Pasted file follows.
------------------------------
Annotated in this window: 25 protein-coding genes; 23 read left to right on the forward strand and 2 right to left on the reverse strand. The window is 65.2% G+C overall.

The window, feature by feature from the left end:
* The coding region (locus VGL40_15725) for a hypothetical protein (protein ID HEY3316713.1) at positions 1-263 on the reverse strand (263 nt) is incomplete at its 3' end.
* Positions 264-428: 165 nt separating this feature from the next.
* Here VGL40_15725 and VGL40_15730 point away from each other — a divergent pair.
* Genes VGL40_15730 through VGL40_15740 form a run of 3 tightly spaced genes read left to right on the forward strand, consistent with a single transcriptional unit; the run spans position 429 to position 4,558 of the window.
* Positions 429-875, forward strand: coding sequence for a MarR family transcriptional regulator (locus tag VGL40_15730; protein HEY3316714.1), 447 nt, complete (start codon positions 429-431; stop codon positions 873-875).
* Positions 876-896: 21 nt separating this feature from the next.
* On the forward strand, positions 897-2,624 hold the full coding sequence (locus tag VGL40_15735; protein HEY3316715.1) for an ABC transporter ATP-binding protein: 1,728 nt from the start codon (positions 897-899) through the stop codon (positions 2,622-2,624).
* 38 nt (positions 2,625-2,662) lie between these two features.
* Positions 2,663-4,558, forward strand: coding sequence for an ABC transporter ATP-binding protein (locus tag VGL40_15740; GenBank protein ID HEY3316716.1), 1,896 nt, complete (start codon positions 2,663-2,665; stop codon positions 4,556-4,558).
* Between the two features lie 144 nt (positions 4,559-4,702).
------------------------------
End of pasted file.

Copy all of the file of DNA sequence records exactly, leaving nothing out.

Annotated in this window: 25 protein-coding genes; 23 read left to right on the forward strand and 2 right to left on the reverse strand. The window is 65.2% G+C overall.

The window, feature by feature from the left end:
* The coding region (locus VGL40_15725) for a hypothetical protein (protein ID HEY3316713.1) at positions 1-263 on the reverse strand (263 nt) is incomplete at its 3' end.
* Positions 264-428: 165 nt separating this feature from the next.
* Here VGL40_15725 and VGL40_15730 point away from each other — a divergent pair.
* Genes VGL40_15730 through VGL40_15740 form a run of 3 tightly spaced genes read left to right on the forward strand, consistent with a single transcriptional unit; the run spans position 429 to position 4,558 of the window.
* Positions 429-875, forward strand: coding sequence for a MarR family transcriptional regulator (locus tag VGL40_15730; protein HEY3316714.1), 447 nt, complete (start codon positions 429-431; stop codon positions 873-875).
* Positions 876-896: 21 nt separating this feature from the next.
* On the forward strand, positions 897-2,624 hold the full coding sequence (locus tag VGL40_15735; protein HEY3316715.1) for an ABC transporter ATP-binding protein: 1,728 nt from the start codon (positions 897-899) through the stop codon (positions 2,622-2,624).
* 38 nt (positions 2,625-2,662) lie between these two features.
* Positions 2,663-4,558, forward strand: coding sequence for an ABC transporter ATP-binding protein (locus tag VGL40_15740; GenBank protein ID HEY3316716.1), 1,896 nt, complete (start codon positions 2,663-2,665; stop codon positions 4,556-4,558).
* Between the two features lie 144 nt (positions 4,559-4,702).